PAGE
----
Ostrich

Think Tank

Ostrich, Unbury Thy Head! (or, another good reason for long-term thinking in business)

In the aftermath of one financial crisis and on the possible brink of another, there’s a lot of finger pointing going on. But the crosshairs of hindsight seem most consistently to land on one target: the short-term thinking that dominates business today, especially in the United States.

Increasingly, CEOs' incomes and careers are tied to quarterly stock reports. The result: a focus on impressive, immediate gains over smart, sustainable policies that are healthy for businesses, the economy, and society.

In spite of this systemic myopia, many businesses today focus explicitly on making a positive social impact on the communities they serve, while minimizing their environmental footprints. Executives and stockholders are aware that, for a number of reasons, good citizenship is generally good business.

Yet, according to Daniel Altman and Jonathan Berman, colleagues at Dalberg Global Development Advisors, the double and triple bottom line approach many public companies take
to account for their humanitarian activities is likely to yield lower social benefits than a long-term approach to profitability. 


Daniel Altman: The problem is that so many [corporations] are focused on the short term, and as a result, they have had to figure out a different way to account for these social investments and that is where you see things like corporate social responsibility, creating shared value, double bottom lines, triple bottom lines. These are really short term ways of accounting for investments that will have benefits to the company in the long term.

In their recent paper The Single Bottom Line, Altman and Berman argue that companies need to evaluate their social and environmental efforts in terms of their impact on the classic, single bottom line – profit, rather than considering these activities as expense streams with vague future payoffs that are impossible to calculate. In other words, businesses need to ask of any proposed social effort: "how will this benefit us in the long run?"

According to the authors, the long view is key here. While social investments can yield tremendous private benefits for companies, these are almost never immediate. Simply folding social programs back into a single bottom line isn't sufficient – to perceive the returns on these investments, companies need to look years, even decades into the future.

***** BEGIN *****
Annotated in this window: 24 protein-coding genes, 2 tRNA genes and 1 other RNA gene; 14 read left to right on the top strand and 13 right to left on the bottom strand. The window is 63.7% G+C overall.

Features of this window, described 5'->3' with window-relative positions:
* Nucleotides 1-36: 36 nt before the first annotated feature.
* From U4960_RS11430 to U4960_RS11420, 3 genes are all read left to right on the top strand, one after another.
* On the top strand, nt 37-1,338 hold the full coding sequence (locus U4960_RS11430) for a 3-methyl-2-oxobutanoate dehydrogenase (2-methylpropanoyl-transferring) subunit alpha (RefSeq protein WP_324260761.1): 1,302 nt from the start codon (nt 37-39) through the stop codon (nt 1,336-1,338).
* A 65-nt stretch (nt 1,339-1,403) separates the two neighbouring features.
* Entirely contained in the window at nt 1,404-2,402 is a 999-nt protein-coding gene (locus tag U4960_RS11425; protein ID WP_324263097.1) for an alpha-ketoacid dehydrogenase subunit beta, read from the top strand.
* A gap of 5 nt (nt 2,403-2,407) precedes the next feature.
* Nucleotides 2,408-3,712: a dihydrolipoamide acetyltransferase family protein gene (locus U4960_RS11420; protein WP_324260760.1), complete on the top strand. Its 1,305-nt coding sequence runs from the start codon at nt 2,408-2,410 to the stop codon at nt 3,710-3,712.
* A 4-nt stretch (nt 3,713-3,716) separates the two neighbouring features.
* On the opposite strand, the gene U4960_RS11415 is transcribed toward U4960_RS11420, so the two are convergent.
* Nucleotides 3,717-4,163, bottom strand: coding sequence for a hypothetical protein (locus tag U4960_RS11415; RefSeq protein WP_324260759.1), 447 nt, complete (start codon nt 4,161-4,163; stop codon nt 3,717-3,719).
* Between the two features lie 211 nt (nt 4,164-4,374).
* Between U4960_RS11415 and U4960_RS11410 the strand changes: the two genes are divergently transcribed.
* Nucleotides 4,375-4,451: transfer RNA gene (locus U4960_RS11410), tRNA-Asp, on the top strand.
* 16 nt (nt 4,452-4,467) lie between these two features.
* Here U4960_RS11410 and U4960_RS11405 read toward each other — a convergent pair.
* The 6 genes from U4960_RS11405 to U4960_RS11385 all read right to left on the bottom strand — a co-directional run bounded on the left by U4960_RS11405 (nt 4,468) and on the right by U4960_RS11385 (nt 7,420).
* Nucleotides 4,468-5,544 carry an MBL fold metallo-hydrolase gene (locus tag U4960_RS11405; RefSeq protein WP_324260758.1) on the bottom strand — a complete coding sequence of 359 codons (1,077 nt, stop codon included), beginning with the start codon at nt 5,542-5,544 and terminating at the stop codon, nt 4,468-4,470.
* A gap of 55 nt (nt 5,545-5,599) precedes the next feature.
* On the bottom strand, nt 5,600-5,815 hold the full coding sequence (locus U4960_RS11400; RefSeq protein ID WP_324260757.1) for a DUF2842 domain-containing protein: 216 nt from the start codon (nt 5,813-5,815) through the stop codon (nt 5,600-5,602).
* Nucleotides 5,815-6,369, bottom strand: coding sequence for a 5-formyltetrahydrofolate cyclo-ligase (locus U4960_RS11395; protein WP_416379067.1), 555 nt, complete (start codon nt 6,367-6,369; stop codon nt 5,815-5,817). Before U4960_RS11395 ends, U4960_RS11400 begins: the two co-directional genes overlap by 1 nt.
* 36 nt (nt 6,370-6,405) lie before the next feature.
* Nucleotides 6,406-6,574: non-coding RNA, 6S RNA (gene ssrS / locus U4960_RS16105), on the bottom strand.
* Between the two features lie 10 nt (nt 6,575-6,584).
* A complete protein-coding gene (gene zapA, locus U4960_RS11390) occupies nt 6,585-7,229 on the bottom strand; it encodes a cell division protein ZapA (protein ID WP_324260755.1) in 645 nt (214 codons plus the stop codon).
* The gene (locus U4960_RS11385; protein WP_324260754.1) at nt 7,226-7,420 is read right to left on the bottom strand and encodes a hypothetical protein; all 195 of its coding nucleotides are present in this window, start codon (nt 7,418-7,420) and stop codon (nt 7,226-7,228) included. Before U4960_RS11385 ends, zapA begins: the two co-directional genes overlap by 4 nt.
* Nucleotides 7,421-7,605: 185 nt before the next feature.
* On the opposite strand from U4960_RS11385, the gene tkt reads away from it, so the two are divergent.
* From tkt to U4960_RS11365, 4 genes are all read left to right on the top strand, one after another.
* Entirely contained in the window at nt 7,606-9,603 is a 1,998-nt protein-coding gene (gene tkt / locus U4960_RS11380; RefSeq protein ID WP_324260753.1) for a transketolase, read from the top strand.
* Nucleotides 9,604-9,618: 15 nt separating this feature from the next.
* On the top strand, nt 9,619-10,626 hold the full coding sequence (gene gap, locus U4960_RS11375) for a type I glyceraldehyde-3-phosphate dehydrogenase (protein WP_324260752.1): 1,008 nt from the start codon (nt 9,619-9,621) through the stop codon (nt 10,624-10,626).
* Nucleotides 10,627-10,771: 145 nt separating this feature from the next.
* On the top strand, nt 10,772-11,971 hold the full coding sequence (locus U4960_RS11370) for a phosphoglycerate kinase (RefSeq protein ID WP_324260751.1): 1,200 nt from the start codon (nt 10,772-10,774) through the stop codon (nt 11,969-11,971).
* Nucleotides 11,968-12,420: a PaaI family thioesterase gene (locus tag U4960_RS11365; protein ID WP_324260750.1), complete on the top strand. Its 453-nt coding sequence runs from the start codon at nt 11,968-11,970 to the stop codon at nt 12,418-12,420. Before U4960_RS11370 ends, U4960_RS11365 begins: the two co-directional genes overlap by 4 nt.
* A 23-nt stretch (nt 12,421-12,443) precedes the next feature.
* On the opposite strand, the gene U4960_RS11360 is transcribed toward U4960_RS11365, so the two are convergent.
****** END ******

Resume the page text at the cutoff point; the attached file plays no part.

Daniel Altman: One great example of companies that are using this long term thinking is JP Morgan’s social finance office. They have an office in London where they’re actually helping ‘impact investors’ who are doing social investments through their portfolios, giving money to organizations that not only will turn a profit, but will also contribute something to society, and they’re doing this at concessionary rates. Now you might say, well, how does that contribute to JP Morgan’s bottom line in the long term? Well, they realize that this impact investor class is a new class of customers for them, and by offering them concessionary rates here they can offer their whole spectrum of products to these new customers.

This is not a return to trickle-down economics or Milton Friedman's doctrine of pure self-interest. Following Altman and Berman's advice, businesses would have strong, concrete incentives to invest in social programs. The authors demonstrate that, over a long enough time-horizon, some social programs can benefit businesses significantly, and in numerous ways, including:

  • Better reputation amongst consumers, leading to higher demand for products
  • Better relationships with government, leading to easier regulatory complacence and lower costs of operations.
  • Increased loyalty among employees, reducing the costs of hiring and training new workers.
  • Increased skill levels amongst local workers, leading to more efficient production.

The authors also provide several theoretical examples of cost/benefit analyses of corporate social initiatives, such as producing low-cost smart phones for sale in poor countries, or investing in a developer of educational software for inner city schools.  Some of these initiatives have a high probability of paying off, others are likely to cost far more than they bring in. 

Ironically, by considering their financial self-interest over a long time-horizon, businesses are more likely to invest in ambitious social programs, and more likely to sustain them in times of economic downturn. Many corporate social and environmental initiatives will come through this kind of scrutiny with flying colors, but others will turn out to be bad investments.

This isn't a bad thing, say Altman and Berman; on the contrary, it would refocus businesses on doing what they do best – which may or may not include building a school – while clarifying those areas of social need that can be better served by government, community organizations, or private philanthropy.

The authors' findings echo the larger refrain: a culture of shortsightedness produces bad results for everyone – business and society alike. The obsession with quarterly profits and constant growth creates an unrealistic climate in which bad decisions are incentivized.

For the future health of the global economy, and of every person whose life it touches, it's time for the corporate ostrich to unbury its head from the sand and look to the horizon.

 

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